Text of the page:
View Full Version : Antiquing, glazes, over acrylic???
11-10-2010, 04:46 PM
I have noticed more and more that there is often something over paintings. I am not sure if antiquing is the right word, especially since i have seen in on modern/abstract type paintings too. I tried googling it without any luck so I must not be using the right terms. So what kind of finish is this? Do you know what I mean?:confused:
11-10-2010, 05:01 PM
On older paintings some of it is simply going to be aged varnish, which yellow over time (from a yellow tinge to sienna-type colours in the extreme) as well as becoming dirty This is what would be called "gallery tone" and similar terms. If it is because of dirt and discoloured varnish it's always a fault and normally this goes away almost completely when a painting is fully cleaned, revealing something much more like the original colours the painter intended.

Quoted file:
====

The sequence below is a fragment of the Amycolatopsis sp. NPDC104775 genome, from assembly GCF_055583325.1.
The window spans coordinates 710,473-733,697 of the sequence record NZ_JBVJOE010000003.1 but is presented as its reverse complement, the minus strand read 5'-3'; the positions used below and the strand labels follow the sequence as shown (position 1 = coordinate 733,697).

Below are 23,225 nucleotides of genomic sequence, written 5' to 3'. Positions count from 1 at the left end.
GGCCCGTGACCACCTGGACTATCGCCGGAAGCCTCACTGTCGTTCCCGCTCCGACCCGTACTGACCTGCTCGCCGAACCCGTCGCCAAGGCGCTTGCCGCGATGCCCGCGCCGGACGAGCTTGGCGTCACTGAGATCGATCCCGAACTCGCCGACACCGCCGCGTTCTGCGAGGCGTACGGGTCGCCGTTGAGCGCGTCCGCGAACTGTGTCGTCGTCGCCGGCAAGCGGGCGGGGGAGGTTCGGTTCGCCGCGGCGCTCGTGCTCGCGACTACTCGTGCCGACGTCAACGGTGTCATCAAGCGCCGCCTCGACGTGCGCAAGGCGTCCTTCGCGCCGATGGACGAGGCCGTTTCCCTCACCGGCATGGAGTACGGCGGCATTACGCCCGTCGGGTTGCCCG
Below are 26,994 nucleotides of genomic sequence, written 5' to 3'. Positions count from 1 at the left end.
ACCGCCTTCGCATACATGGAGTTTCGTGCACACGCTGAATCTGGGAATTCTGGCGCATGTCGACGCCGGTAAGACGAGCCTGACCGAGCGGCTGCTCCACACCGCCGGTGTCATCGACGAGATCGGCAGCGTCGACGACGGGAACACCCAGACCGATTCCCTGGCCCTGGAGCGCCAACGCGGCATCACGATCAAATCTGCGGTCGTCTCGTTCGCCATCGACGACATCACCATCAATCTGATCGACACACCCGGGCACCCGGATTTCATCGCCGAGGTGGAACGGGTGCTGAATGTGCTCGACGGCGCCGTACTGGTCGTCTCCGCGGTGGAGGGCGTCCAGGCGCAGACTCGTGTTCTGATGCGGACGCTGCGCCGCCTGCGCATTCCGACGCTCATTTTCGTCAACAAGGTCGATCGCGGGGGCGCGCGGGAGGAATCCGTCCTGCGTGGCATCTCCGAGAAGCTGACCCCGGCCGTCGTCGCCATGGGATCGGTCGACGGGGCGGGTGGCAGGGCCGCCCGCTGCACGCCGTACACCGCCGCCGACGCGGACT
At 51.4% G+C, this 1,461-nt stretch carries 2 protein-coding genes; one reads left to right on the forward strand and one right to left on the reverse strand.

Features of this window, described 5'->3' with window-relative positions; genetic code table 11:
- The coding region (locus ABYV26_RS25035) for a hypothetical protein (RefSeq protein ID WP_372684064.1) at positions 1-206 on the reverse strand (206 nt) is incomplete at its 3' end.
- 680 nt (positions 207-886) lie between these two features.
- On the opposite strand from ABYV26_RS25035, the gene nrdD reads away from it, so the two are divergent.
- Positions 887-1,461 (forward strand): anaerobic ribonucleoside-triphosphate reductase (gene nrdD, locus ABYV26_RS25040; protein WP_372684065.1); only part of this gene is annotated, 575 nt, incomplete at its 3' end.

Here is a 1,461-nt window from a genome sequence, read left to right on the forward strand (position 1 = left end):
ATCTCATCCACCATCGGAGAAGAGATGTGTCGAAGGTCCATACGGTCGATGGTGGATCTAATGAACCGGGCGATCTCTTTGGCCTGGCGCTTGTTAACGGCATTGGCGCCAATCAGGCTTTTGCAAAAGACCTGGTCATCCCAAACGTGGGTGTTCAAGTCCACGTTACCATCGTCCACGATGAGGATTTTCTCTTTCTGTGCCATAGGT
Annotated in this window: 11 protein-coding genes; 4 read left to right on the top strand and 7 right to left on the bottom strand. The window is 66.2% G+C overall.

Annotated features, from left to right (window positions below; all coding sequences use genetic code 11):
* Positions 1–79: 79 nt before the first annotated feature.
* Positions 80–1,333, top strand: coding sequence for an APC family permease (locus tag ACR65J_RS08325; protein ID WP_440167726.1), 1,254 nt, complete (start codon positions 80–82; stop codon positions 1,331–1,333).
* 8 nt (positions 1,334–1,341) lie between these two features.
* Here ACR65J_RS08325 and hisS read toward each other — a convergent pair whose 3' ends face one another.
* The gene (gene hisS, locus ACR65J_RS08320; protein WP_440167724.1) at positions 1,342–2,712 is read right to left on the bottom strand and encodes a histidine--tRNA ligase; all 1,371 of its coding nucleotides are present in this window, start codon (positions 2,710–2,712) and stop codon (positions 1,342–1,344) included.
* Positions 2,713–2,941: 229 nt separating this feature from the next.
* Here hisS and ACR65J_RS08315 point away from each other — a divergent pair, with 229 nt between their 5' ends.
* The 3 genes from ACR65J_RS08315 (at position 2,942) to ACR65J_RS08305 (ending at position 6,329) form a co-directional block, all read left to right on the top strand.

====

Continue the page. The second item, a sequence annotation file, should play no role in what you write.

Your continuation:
Some paintings of more modern vintage will just simulate this effect with glazes, although you can in theory just mix for this kind of colouration while you're painting (particularly if you were copying something this isn't too difficult).
11-10-2010, 05:36 PM
A glaze of acrylic asphaltum and glazing medium has certain merits. You might also play with other glazes to get the "effect" you search for.
11-10-2010, 09:48 PM
20+ years ago when I used to do tole painting on wood, after varnish or whatever, then I would mix linseed oil and paint, rub it on and wipe it off. But since canvas is much more porous(sp?) than wood, I can't imagine that same technique being used
11-10-2010, 11:41 PM
You might want to rethink that.
11-11-2010, 04:16 AM
You could actually do that on canvas too, but for fine-art painting I think it would be preferable to use a similar technique, with acrylic medium and paint. If you don't have any particular longevity concerns though oil is totally an option.
11-11-2010, 11:04 AM
Also, there are actually lots of acrylic mediums that create strange effects. There is a crackle medium that replicates the look of old crackled glaze! :) Or as the others said it could be the method they used to paint, it could be an actual thick varnish on top, or it could be a medium they've used and tinted too.
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